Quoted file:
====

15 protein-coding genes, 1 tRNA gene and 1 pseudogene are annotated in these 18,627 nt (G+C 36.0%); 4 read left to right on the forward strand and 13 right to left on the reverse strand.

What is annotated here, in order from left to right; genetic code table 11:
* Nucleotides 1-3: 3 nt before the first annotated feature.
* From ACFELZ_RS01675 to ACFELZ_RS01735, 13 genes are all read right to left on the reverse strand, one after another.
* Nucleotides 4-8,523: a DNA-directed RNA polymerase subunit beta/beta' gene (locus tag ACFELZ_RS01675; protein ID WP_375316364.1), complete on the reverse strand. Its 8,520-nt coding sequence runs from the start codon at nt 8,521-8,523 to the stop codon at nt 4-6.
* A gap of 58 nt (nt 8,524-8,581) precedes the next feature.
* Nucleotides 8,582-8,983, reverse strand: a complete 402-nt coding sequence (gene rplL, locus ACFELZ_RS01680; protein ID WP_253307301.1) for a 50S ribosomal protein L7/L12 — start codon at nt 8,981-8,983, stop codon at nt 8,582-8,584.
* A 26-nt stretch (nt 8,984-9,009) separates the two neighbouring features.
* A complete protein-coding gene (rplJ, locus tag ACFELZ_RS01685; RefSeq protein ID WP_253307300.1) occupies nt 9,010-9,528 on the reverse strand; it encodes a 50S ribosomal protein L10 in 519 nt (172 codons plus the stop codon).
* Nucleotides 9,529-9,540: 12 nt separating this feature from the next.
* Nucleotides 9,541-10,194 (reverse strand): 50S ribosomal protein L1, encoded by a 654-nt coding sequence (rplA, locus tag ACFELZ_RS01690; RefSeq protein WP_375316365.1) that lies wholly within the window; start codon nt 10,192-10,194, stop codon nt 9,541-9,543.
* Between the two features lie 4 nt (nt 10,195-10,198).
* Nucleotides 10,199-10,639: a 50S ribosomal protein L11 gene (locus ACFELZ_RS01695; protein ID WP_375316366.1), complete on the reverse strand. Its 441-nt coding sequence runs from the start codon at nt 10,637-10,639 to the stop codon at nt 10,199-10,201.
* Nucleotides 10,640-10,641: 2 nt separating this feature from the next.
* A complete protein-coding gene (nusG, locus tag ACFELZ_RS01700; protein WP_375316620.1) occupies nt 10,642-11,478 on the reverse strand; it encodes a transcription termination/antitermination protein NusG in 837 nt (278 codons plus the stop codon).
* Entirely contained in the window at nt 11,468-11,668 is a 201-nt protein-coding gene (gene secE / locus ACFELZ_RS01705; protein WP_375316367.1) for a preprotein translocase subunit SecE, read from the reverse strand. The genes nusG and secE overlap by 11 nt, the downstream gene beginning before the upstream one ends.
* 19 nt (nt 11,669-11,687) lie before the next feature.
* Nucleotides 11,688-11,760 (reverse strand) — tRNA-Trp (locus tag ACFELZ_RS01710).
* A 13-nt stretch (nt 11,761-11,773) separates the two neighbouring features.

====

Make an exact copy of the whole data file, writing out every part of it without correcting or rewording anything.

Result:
15 protein-coding genes, 1 tRNA gene and 1 pseudogene are annotated in these 18,627 nt (G+C 36.0%); 4 read left to right on the forward strand and 13 right to left on the reverse strand.

What is annotated here, in order from left to right; genetic code table 11:
* Nucleotides 1-3: 3 nt before the first annotated feature.
* From ACFELZ_RS01675 to ACFELZ_RS01735, 13 genes are all read right to left on the reverse strand, one after another.
* Nucleotides 4-8,523: a DNA-directed RNA polymerase subunit beta/beta' gene (locus tag ACFELZ_RS01675; protein ID WP_375316364.1), complete on the reverse strand. Its 8,520-nt coding sequence runs from the start codon at nt 8,521-8,523 to the stop codon at nt 4-6.
* A gap of 58 nt (nt 8,524-8,581) precedes the next feature.
* Nucleotides 8,582-8,983, reverse strand: a complete 402-nt coding sequence (gene rplL, locus ACFELZ_RS01680; protein ID WP_253307301.1) for a 50S ribosomal protein L7/L12 — start codon at nt 8,981-8,983, stop codon at nt 8,582-8,584.
* A 26-nt stretch (nt 8,984-9,009) separates the two neighbouring features.
* A complete protein-coding gene (rplJ, locus tag ACFELZ_RS01685; RefSeq protein ID WP_253307300.1) occupies nt 9,010-9,528 on the reverse strand; it encodes a 50S ribosomal protein L10 in 519 nt (172 codons plus the stop codon).
* Nucleotides 9,529-9,540: 12 nt separating this feature from the next.
* Nucleotides 9,541-10,194 (reverse strand): 50S ribosomal protein L1, encoded by a 654-nt coding sequence (rplA, locus tag ACFELZ_RS01690; RefSeq protein WP_375316365.1) that lies wholly within the window; start codon nt 10,192-10,194, stop codon nt 9,541-9,543.
* Between the two features lie 4 nt (nt 10,195-10,198).
* Nucleotides 10,199-10,639: a 50S ribosomal protein L11 gene (locus ACFELZ_RS01695; protein ID WP_375316366.1), complete on the reverse strand. Its 441-nt coding sequence runs from the start codon at nt 10,637-10,639 to the stop codon at nt 10,199-10,201.
* Nucleotides 10,640-10,641: 2 nt separating this feature from the next.
* A complete protein-coding gene (nusG, locus tag ACFELZ_RS01700; protein WP_375316620.1) occupies nt 10,642-11,478 on the reverse strand; it encodes a transcription termination/antitermination protein NusG in 837 nt (278 codons plus the stop codon).
* Entirely contained in the window at nt 11,468-11,668 is a 201-nt protein-coding gene (gene secE / locus ACFELZ_RS01705; protein WP_375316367.1) for a preprotein translocase subunit SecE, read from the reverse strand. The genes nusG and secE overlap by 11 nt, the downstream gene beginning before the upstream one ends.
* 19 nt (nt 11,669-11,687) lie before the next feature.
* Nucleotides 11,688-11,760 (reverse strand) — tRNA-Trp (locus tag ACFELZ_RS01710).
* A 13-nt stretch (nt 11,761-11,773) separates the two neighbouring features.